Recently there’s been a noticeable influx of great Android games. This is besides the slew of 3D titles heading to the LG Optimus 3D and a second wave of PS1 classics hitting the Xperia Play. There’s also a healthy glut of games available in the Android Market; we’ve rounded up four of the best here for your perusal and delectation.
If there ever was a weekend for you to get your Android game on, it was this weekend.
Apparatus is a physics-based puzzle game (yes, another one) where you have to get a marble from A to B by clever placement of wooden planks and supports.
It’s not the first Android physics ’em up we’ve seen (or indeed have written about). But we love the crisp, 3D graphics and fluid pinch to zoom, which allows you to easily see the bigger picture and get up close to examine trickier problems.
We’d recommend it to anyone on the basis that it’s a very slick puzzle game. But what’s really amazing about Apparatus is the sandbox feature.
This allows you to create whatever complicated structures you can dream up, run simulations and upload your creations to a community area. Here, you can have a go with other people’s efforts, like mrshad0w’s catapult unsolved v0.5.
The first few levels of the game pretty much serve as tutorials and how the physics work; they should also give you some food for thought for when you come to make your own Heath Robinson contraptions later.
Apparatus is available as a freebie version which just gives you access to the game. The full paid for version gives you all of the sandbox goodness. Apparatus is in public beta right now, during which the paid version – about £1.28 – is half price. If this sounds like something you could sink several hours of your life into, nows a good time to check it out.
They Need To Be Fed
Unlike Apparatus, the whole concept of ‘gravity’ gets thrown out the window here. TNTBF is an odd little puzzler where you guide jumping little critters across various platforms into the waiting mouths of hungry beasts – a bit like a more cannibalistic Cut The Rope.
The game features ‘360 degree’ gravity, meaning that fluffy concepts like ‘up and down’ are relative, entirely depending on which way up you’re little guy is standing.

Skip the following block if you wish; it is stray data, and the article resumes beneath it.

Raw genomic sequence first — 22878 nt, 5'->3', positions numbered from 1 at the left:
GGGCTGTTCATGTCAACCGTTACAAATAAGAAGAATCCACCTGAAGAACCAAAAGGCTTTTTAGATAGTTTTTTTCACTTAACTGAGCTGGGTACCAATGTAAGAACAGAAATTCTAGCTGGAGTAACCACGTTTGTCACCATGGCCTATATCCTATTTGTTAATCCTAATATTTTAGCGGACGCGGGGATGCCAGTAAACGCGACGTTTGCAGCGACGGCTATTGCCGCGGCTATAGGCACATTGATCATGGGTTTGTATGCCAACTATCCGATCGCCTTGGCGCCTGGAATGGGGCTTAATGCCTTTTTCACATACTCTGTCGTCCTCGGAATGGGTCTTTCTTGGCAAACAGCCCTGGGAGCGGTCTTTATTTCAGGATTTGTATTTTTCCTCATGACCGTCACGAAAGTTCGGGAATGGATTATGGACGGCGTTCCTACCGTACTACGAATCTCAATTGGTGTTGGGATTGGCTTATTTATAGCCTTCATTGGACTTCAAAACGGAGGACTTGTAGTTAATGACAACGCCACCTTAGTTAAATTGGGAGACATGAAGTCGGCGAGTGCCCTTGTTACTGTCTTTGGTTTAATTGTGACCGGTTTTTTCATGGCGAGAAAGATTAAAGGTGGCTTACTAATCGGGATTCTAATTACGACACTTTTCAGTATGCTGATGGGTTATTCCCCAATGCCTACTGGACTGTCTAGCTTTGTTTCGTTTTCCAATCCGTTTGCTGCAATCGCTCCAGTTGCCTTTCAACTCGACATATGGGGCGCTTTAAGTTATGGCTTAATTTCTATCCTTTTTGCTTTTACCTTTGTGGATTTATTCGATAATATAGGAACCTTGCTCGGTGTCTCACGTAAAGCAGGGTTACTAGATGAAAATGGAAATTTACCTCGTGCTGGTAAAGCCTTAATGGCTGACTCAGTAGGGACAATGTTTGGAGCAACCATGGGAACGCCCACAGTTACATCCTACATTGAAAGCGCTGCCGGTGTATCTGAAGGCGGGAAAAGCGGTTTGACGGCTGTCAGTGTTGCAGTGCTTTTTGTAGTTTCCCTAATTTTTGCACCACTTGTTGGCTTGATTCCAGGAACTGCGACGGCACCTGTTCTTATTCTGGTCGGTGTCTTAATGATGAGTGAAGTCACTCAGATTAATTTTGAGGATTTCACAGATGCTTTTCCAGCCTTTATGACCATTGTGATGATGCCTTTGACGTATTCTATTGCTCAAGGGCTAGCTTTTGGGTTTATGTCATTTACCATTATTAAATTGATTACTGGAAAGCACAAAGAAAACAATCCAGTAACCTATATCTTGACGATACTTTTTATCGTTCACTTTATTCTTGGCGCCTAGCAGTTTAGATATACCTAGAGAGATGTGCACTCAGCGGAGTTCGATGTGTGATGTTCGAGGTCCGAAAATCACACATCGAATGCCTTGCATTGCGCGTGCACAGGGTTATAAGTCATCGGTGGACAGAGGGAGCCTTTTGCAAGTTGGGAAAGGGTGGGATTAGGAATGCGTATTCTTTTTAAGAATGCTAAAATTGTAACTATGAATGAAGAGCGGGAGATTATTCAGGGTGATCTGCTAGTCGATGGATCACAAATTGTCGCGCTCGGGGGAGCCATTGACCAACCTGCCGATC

You can walk around the edges of platforms, all the way round and not fall off, meaning that some of the jumps need to be particularly well timed.
It’s similar to Shift, but with the monochrome warrens of that game traded for more open and colourful environs. Plus the soundtrack from Jake Almond is irritatingly catchy – at 59p it’s a steal.
The latest instalment of Gamevil’s Zenonia series is in the Market now, currently going for the awesome price of free. Like the previous two editions, Zenonia 3 is all about the hacking the slashing and the harvesting of EXP.
Again, the graphics are from the same stock. Big manga-styled sprites with improbably huge weapons, that harken back to the glory days Secret of Mana and Chrono Trigger.
Regret, the hero from the first game, makes an appearance at the beginning, as the new protagonist’s father. It’s nice to see a linear narrative developing between these games, though the story is standard fare; a titanic through-the-ages clash between forces of Good and Evil and all that.
But that’s what you want from a fantasy RPG right? Annoying fairy sidekick? Check. Character classes? Check. Side-quests galore? Check; Zenonia 3 ticks every classic RPG box.
Super Drill Panic
Super Drill Panic takes the ‘tilting ball’ genre and flips it on its head – literally. Orangepixel’s Super Drill Panic boasts fun NES-esque graphics and puts you in the boots of an Indiana Jones-type guy who, naturally, is being chased by a giant rolling boulder.
You tilt your Android left and right to fall down gaps, picking up coins along the way for extra pointage. There’s a hammer pick up which allows you to smash down through platforms as well – handy when you’re just about to get squished. Things get tricksier later with the introduction of sliding doors and deadly lasers, making Super Drill Panic a cut above the usual ’tilt left and right’ style games.
It reminds us an awful lot of those closing sections of Metroid sidescrollers, where you need to keep jumping up to avoid the lava. There’s a free version with ads, or an ad-free one that works out at about £1.34.